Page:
Chapter 12 – Sexually Transmissible Infections (STIs)

Summary of chapter

The term sexually transmissible infection (STI) is used to describe infections that are solely or commonly spread through sexual contact. Most STIs are asymptomatic or minimally symptomatic in their infectious stages, which increases the likelihood of onward spread of the infection. Most STIs are simple infections and easily treated.

A comprehensive public health approach to the management and control of STIs includes health promotion and education, access to clinical care, screening and testing, contact tracing, treatment, surveillance, notification and vaccination. This chapter’s focus is designed to provide a practical approach to the diagnosis and management of STIs in Australian primary healthcare settings.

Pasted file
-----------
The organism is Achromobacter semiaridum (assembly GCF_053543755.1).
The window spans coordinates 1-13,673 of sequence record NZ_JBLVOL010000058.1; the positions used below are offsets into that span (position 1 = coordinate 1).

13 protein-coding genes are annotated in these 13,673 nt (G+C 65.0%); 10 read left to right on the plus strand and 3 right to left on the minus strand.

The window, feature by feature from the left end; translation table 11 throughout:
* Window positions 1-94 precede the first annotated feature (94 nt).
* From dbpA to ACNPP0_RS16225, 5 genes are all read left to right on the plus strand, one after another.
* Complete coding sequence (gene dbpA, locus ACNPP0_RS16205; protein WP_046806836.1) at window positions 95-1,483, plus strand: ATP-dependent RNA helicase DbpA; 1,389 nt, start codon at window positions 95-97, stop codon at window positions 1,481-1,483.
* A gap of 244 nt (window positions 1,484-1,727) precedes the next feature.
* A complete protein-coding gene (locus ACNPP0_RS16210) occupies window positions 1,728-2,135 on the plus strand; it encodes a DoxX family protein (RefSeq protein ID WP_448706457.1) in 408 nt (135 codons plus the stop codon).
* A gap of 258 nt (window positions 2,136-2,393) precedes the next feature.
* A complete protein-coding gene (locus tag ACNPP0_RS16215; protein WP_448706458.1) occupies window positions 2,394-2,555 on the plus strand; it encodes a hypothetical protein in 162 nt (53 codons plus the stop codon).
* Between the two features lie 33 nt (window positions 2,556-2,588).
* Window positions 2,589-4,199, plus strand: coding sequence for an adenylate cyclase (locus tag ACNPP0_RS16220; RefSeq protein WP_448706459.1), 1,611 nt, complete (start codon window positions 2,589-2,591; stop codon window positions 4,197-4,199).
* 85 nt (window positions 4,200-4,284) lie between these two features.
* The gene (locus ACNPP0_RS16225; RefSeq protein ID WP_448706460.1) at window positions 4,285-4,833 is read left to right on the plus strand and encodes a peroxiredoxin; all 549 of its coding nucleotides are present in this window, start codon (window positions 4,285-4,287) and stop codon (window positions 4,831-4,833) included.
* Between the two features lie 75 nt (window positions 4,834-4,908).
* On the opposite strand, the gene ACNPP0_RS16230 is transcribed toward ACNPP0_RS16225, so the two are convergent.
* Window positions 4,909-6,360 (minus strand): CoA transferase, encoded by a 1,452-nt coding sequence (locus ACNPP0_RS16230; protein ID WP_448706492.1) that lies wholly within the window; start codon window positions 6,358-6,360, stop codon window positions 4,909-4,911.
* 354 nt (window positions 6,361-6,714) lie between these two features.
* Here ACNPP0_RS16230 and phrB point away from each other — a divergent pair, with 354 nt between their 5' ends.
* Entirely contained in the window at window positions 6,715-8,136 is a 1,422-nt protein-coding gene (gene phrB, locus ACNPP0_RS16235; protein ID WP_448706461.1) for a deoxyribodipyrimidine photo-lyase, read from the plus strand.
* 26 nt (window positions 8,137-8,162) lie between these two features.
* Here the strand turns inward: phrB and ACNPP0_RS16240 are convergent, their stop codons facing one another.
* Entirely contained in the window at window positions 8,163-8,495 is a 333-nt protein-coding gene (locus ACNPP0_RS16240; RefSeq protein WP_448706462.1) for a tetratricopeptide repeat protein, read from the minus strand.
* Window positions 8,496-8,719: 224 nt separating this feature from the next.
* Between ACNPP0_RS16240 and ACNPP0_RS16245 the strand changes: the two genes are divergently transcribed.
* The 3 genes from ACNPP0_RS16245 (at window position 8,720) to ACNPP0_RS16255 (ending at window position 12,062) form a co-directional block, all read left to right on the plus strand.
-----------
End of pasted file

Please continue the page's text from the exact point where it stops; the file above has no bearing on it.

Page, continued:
The Australian STI Management Guidelines for use in Primary Care provide further comprehensive clinical guidance.

The following STIs will be considered in this chapter:

Chlamydia Gonorrhoea Mycoplasma genitalium Trichomoniasis Genital herpes Genital warts Hepatitis A Hepatitis B Hepatitis C Syphilis Human Immunodeficiency Virus

It is important to remember that genital symptoms may have causes other than STIs, although these are not discussed in this chapter. Candida and bacterial vaginosis are discussed in Chapter 4: The Vagina and Vulva (see Bacterial Vaginosis), Pelvic Inflammatory Disease (PID) is discussed in Chapter 13: Pelvic Inflammatory Disease, urinary tract infections are covered in Chapter 6: The Bladder and the ... Buy now